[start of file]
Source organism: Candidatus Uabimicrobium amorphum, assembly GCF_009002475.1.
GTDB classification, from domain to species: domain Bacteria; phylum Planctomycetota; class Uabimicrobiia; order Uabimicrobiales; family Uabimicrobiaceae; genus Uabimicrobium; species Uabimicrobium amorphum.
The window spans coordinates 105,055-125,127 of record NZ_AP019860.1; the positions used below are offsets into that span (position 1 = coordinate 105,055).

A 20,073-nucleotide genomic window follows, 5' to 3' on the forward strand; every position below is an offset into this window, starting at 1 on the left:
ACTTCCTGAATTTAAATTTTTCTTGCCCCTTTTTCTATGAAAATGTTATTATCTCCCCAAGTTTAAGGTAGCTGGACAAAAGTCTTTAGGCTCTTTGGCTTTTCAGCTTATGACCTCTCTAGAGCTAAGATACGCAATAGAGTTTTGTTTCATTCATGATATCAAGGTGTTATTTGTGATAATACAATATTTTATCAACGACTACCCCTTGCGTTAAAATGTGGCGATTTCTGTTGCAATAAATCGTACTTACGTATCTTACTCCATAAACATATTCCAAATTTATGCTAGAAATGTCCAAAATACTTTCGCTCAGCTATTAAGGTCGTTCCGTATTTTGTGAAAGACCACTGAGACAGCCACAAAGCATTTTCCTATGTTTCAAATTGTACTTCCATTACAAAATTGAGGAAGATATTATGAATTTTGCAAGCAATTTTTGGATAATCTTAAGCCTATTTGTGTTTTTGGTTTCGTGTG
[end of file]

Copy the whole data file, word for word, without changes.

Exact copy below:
Source organism: Candidatus Uabimicrobium amorphum, assembly GCF_009002475.1.
GTDB classification, from domain to species: domain Bacteria; phylum Planctomycetota; class Uabimicrobiia; order Uabimicrobiales; family Uabimicrobiaceae; genus Uabimicrobium; species Uabimicrobium amorphum.
The window spans coordinates 105,055-125,127 of record NZ_AP019860.1; the positions used below are offsets into that span (position 1 = coordinate 105,055).

A 20,073-nucleotide genomic window follows, 5' to 3' on the forward strand; every position below is an offset into this window, starting at 1 on the left:
ACTTCCTGAATTTAAATTTTTCTTGCCCCTTTTTCTATGAAAATGTTATTATCTCCCCAAGTTTAAGGTAGCTGGACAAAAGTCTTTAGGCTCTTTGGCTTTTCAGCTTATGACCTCTCTAGAGCTAAGATACGCAATAGAGTTTTGTTTCATTCATGATATCAAGGTGTTATTTGTGATAATACAATATTTTATCAACGACTACCCCTTGCGTTAAAATGTGGCGATTTCTGTTGCAATAAATCGTACTTACGTATCTTACTCCATAAACATATTCCAAATTTATGCTAGAAATGTCCAAAATACTTTCGCTCAGCTATTAAGGTCGTTCCGTATTTTGTGAAAGACCACTGAGACAGCCACAAAGCATTTTCCTATGTTTCAAATTGTACTTCCATTACAAAATTGAGGAAGATATTATGAATTTTGCAAGCAATTTTTGGATAATCTTAAGCCTATTTGTGTTTTTGGTTTCGTGTG